Today: A guest blog on the Nobel Peace Prize from my colleague Desmond Dinan, the Jean Monnet Professor at George Mason University and a specialist on the European Union.
The EU is ecstatic. The announcement of the Nobel Peace Prize is a shot in the arm during the chronic eurozone crisis. It deflects attention from current troubles and puts the EU in broader historical perspective, as a force for stability and peaceful change in the turbulent post-World War II period.
What, exactly, is the relationship between the EU and peace in post-war Europe?
Recall how Europe looked immediately after the war. Germany was utterly defeated and divided. Other European countries were in various states of economic and political disarray. All looked to the US for financial support, which came initially in the form of bilateral loans, later through the multilateral Marshall Plan.
At the same time, the Soviet Union’s consolidation of control over Central and Eastern Europe, and the West’s response, divided the Continent. Safely in the economic embrace of the United States and soon under the security umbrella of US-led NATO, Western Europe began a period of unprecedented stability and prosperity.
The EU, in its first incarnation, the European Coal and Steel Community, now made a key contribution to the post-war settlement. The German question still festered. The Federal Republic had come into existence in 1948, despite deep French misgivings. The new German state chafed at remaining Allied economic controls, stoking French insecurity.
In particular, France feared a resurgence of Germany’s steel industry, fueled by Ruhr coal, before France could modernize its own steel industry, based on access to Ruhr coal rather than dependence on lower-grade domestic deposits.
With its policy toward Western Europe shaped increasingly by the Cold War, a sympathetic US Administration pressured France to devise a policy toward Germany that would allay French economic insecurity, facilitate Germany’s rapid growth, and satisfy Washington’s overriding interest in putting Germany firmly back on its feet.
The result was the French proposal for a supranational Coal and Steel Community, which would take these vitally important economic sectors out of national control.
Thus the answer to the German question, mutually agreeable to France, Germany, and the US—the countries that mattered—was to embed the post-war German state in a supranational organization, first the Coal and Steel Community (1952); then the European Economic Community (1958); finally, after German unification, the European Union (1992).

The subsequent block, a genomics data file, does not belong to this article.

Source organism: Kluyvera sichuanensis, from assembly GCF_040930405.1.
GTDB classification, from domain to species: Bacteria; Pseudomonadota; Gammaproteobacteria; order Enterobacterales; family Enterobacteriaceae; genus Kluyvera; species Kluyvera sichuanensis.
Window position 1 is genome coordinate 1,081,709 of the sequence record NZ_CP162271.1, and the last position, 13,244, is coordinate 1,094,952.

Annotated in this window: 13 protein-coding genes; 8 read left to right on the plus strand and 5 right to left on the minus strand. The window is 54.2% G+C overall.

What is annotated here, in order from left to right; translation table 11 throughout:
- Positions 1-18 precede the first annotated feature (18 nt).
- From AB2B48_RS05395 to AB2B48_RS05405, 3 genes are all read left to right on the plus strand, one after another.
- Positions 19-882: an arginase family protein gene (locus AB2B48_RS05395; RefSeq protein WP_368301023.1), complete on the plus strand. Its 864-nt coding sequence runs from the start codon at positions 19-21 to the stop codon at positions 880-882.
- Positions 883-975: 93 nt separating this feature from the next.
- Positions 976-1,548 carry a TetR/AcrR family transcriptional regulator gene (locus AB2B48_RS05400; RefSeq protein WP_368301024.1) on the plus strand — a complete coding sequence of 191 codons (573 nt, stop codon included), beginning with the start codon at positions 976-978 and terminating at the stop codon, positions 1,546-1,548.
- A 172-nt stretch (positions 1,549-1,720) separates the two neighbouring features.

Would there still be a German question without the process of European political and economic integration? Most likely, resourceful US and European leaders would eventually have come up with an alternative solution, involving various formal and informal international arrangements. All we know for certain is that the supranational strategy triumphed and soon came to be seen as the only possible outcome.
Apart from providing a supranational framework for embedding post-war Germany, the EU became a pole of attraction for newly-democratic European countries, first in the 1970s, when Greece, Portugal, and Spain moved toward membership; then in the 1990s, when ten countries from the former Soviet bloc followed suit.
The key EU claim to building peace and stability in both cases, but especially the latter, hinges on conditionality: the EU’s ability to leverage political and economic reforms in countries eager to join.
Central and Eastern European countries were keen to democratize and become fully-functioning market economies regardless of the EU. Yet the lure of membership, and the conditions attached, undoubtedly bolstered reform movements throughout the region.
In the case of Bulgaria, Hungary, and Romania, countries where liberal democratic institutions are still weak, the EU’s beneficial impact is nonetheless obvious. The challenge for the EU, in the post-enlargement period, is to reverse democratic backsliding, especially in those member states. Without the leverage of conditionality, the EU is bound to be less effective.
How, overall, do we rate the EU as a peacemaker?
In the immediate postwar period, the United States deserves more credit for Western European reconstruction and rehabilitation. A little later, the Coal and Steel Community provided an important piece of the jigsaw puzzle that became the postwar settlement, embedding West Germany into a supranational entity, with strong US support. Later still, the EU helped ease the transition of newly-democratic and independent states to liberal democracy and market-based economies.
The EU now provides a framework in which twenty-seven countries participate in a single economic space; in which residents move freely across borders; and in which a common currency circulates. Even though the eurozone is in crisis; Euroskepticism is rampant; democratic backsliding is pervasive; and enlargement is incomplete, there is no denying that, historically, the EU has been a force for good.
Does that mean it deserves the Nobel Peace Prize? The committee in Oslo thinks so. Like winning an election for a beleaguered government, perhaps that’s all that really matters.